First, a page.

• Approved the closing of Conyers Street between Monticello and Church streets for Covington First United Methodist Church’s Change the World Day on Saturday, Oct. 8;

  • Approved a request to close the downtown Historic Square on Sunday, Oct. 9, for the Covington Bike Fest;

  • Approved an invoice to The Underwriters Group, Inc., for $54,010 for Excess Workers Compensation;

  • Accepted a bid for $18,000 to add insulation to the main building at Legion Field and approved a request from City Manager Leigh Anne Knight to request bids on HVAC system for the building;

  • Approved a motion to allow city staff to approve extended rental of Legion Field up to eight days, with the $1,000 rental rate doubled to $2,000 for the fourth through eight days;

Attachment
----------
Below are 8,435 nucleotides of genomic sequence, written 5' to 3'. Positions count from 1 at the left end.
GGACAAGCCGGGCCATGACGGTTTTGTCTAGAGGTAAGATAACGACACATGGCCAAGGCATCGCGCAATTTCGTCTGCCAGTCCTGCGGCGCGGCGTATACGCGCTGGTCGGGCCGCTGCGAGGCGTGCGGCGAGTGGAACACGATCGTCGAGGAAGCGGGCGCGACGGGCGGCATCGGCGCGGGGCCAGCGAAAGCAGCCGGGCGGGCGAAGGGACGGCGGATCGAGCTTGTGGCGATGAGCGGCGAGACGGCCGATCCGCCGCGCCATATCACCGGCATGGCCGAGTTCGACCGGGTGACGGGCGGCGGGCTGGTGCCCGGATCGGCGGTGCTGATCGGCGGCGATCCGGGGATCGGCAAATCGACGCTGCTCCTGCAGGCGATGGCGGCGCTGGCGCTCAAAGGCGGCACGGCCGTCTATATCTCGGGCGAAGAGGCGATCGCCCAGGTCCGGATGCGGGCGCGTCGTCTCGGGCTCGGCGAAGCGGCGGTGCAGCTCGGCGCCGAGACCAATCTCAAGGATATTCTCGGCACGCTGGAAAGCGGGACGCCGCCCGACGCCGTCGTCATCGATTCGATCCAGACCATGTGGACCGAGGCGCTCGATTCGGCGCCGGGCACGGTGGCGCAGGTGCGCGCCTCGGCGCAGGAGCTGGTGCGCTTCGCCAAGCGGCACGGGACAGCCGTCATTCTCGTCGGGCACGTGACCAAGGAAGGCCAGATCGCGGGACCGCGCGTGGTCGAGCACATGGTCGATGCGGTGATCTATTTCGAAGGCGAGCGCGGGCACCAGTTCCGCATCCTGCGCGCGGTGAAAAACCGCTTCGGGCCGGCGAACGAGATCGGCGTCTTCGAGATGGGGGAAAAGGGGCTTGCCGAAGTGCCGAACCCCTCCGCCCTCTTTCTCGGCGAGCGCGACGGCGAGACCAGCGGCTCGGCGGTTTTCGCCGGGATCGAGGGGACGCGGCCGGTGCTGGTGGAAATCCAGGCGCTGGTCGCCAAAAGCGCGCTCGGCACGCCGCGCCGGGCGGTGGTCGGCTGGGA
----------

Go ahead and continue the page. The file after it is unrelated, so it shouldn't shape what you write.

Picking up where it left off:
• Approved a memorandum of agreement with the University of Georgia for $37,400 for a program where students from the Cal Vinson School of Government works with the city to create a management development program;

  • Approved an agreement with AT&T for Newton County 911 services, requiring a one-time fee of $13,201, and $2,894 a month, part of which will be reimbursed by the county; and

  • Approved road closings of streets around the cemetery and use of the cemetery for the filming of the movie, “The Case for Christ,” between Sept. 28 and Oct. 10.